Stanford's Fourth Quarter Woes Should Be a Huge Concern

Jason Figueiredo@sportschatterCorrespondent IOctober 23, 2009

CORVALLIS, OR - OCTOBER 10: Head coach Jim Harbaugh of the Stanford Cardinals looks out at the action on the field in the third quarter of the game against the Oregon State Beavers at Reser Stadium on October 10, 2009 in Corvallis, Oregon. (Photo by Steve Dykes/Getty Images)

As the saying goes, football games are either lost or won in the fourth quarter. 

A pretty obvious statement but when it comes down to it, how a team performs in the fourth is often the determining factor of whether or not they win the game.

If a team is able to control the final frame, they put themselves in the position to thwart any opponent’s comeback hopes and win close games.

This has been Stanford’s biggest problem this season.  They have greatly struggled with keeping the same pace from the beginning of the game all the way through the final whistle.  

The fourth quarter has been a comedy of horrors for the Cardinal, and if it continues, it will be the main reason for the horrific downfall quietly looming in their near future.   

In the final quarter this season, the Cardinal are currently minus-21 in scoring margin with their most points (14) coming against Oregon State (a game that was practically unreachable by the time the fourth started).

In fact, when the game is truly on the line going into the fourth, Stanford appears to be playing with a Tecmo Bowl playbook .  By the time three quarters have passed, the opposing head coach seems to have figured out the eight plays that Jim Harbaugh likes to run.

It goes something like this:


-         Run Gerhart left, right, or up the middle.

-         Pass it to Gerhart in the flats.

-         Passing plays where Luck throws outs, quick slants, or curls.

-         Play actions where Luck bootlegs and throws it short or runs it.


And as this trend continues, more coaches are beginning to catch on.

In four games this year the Cardinal have failed to put up a single point in the decisive quarter.  While their leads were big enough to weather this lack of a storm against San Jose State and UCLA, last weekend against Arizona and in Week Two versus Wake Forest it proved to be fatal.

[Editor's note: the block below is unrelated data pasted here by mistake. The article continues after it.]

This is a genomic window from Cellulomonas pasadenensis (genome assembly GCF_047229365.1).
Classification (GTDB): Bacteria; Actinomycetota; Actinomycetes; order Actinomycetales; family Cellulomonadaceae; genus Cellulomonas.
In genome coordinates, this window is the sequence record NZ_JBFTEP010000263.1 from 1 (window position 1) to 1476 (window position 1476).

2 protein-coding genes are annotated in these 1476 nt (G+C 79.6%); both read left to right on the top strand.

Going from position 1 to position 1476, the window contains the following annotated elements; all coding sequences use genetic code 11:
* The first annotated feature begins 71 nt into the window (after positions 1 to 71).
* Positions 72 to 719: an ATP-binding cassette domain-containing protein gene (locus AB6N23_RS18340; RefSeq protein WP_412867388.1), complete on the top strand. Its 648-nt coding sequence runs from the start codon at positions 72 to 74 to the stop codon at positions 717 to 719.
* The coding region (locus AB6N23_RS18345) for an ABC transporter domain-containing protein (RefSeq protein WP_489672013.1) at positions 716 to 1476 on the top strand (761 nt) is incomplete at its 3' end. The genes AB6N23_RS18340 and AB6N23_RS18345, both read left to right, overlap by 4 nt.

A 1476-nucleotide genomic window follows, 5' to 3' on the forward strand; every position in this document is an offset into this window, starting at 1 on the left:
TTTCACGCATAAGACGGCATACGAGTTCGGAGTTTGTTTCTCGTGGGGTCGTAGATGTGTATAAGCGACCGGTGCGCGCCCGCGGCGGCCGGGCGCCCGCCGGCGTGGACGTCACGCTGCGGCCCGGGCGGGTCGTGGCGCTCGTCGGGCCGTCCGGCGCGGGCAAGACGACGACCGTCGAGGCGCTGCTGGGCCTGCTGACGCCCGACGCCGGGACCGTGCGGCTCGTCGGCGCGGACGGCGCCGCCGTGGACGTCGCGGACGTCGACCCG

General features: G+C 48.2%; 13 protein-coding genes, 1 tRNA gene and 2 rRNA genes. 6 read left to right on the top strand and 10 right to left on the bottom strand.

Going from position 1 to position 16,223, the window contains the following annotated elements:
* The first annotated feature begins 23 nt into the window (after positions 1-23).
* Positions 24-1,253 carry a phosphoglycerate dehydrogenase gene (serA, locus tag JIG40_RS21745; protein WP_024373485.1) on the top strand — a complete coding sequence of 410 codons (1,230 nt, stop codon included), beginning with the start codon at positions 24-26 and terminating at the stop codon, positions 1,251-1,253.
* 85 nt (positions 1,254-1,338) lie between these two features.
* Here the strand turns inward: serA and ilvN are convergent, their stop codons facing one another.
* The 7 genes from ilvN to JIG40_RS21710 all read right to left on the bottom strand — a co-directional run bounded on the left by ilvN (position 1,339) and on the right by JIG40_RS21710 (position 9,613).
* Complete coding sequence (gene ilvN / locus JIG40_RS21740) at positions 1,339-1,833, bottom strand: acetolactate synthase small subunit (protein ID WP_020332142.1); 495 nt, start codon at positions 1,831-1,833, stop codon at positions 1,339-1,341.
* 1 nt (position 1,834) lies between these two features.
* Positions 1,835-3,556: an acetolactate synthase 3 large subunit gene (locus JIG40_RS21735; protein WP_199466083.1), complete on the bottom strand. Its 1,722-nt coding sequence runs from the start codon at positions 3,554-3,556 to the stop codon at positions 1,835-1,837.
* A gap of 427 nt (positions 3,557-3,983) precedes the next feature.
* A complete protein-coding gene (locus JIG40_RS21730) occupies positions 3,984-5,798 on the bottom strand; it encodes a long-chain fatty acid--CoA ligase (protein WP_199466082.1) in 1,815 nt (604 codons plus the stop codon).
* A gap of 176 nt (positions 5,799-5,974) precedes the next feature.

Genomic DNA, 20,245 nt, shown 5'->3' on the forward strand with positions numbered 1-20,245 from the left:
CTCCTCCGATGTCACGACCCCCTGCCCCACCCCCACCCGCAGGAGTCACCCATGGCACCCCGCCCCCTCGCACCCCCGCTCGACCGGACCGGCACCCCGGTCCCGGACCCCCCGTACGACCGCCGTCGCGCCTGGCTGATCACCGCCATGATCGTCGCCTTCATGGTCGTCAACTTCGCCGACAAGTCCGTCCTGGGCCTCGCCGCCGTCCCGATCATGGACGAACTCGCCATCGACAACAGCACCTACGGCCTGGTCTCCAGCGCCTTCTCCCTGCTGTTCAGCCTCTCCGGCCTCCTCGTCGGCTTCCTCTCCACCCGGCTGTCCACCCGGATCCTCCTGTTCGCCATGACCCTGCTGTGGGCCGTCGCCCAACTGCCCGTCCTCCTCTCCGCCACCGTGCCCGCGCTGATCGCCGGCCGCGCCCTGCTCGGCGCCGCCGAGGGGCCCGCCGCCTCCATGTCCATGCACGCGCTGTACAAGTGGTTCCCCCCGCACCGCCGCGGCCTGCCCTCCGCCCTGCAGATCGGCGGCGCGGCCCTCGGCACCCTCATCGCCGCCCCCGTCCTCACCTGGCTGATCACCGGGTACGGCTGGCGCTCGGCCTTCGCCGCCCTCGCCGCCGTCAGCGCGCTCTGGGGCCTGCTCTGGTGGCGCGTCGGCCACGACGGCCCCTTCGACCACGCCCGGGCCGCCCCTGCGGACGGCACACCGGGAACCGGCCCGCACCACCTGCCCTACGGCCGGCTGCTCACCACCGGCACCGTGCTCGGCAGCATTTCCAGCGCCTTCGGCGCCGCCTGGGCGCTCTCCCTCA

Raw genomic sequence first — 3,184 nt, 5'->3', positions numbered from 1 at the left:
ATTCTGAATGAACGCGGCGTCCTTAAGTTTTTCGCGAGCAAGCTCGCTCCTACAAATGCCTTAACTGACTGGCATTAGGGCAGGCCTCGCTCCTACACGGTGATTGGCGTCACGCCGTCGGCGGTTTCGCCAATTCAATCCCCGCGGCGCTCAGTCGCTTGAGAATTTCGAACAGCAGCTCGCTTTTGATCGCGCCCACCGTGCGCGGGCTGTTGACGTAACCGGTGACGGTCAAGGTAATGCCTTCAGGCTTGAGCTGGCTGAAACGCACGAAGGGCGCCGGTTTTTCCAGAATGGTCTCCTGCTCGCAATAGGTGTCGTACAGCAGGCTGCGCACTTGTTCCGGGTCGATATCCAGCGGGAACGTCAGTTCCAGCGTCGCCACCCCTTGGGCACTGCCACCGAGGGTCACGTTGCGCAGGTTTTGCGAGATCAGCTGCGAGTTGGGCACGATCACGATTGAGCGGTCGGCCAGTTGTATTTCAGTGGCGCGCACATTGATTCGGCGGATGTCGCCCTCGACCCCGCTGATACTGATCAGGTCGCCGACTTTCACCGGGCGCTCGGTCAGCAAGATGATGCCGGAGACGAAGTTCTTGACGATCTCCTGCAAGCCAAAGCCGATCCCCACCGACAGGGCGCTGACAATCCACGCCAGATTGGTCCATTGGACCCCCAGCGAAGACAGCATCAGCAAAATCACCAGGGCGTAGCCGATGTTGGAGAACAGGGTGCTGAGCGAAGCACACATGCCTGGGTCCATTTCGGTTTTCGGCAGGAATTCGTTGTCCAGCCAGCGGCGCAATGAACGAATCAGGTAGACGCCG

Stanford entered the fourth quarter in both of those losses with a very slim lead and because of extremely conservative play calling, it ended up letting these teams right back into the game.  Even in the UCLA win, the Bruins were able to muster a possible game winning drive. 

But the worst part is, it seems like all they are trying to accomplish in the fourth is to maintain the lead rather than adding to it. 

Everything about Stanford’s fourth quarter offense has been lackadaisical.  If you take out the stats from the only game where Stanford entered the fourth quarter trailing (vs. Oregon State), the numbers are horrific. 

While Stanford has averaged a middle-of-the-road 77.2 yards of fourth quarter offense in these games, they have only scored two touchdowns. 

But the most alarming stat is how they have faired on third-downs. In 21 tries, the Cardinal have only converted on four third-down plays in this crucial quarter.  It is hard to hold onto a lead when you keep giving your opponent another chance at cutting into it.  

As the Stanford offense continues to prove their fourth quarter ineptness, their defense is doing everything possible to show that they can one-up them. 

The Cardinal defense has allowed too many drives to continue because of their inability to come up with stops on third down.  Offenses are averaging an outrageous 36-percent conversion rate on third downs against Stanford in the fourth.     

Stanford is also allowing a ghastly 7.4 points in this quarter, which means the Cardinal need to have at least a two possession lead entering the fourth to have any hopes of coming out the victor.   

But, the outstanding list of opponents slated provides Stanford with a zero-to-no chance of having a double-digit lead any time soon, and if Stanford can’t find a way to lock it up in the fourth, the next five games should be extremely rough.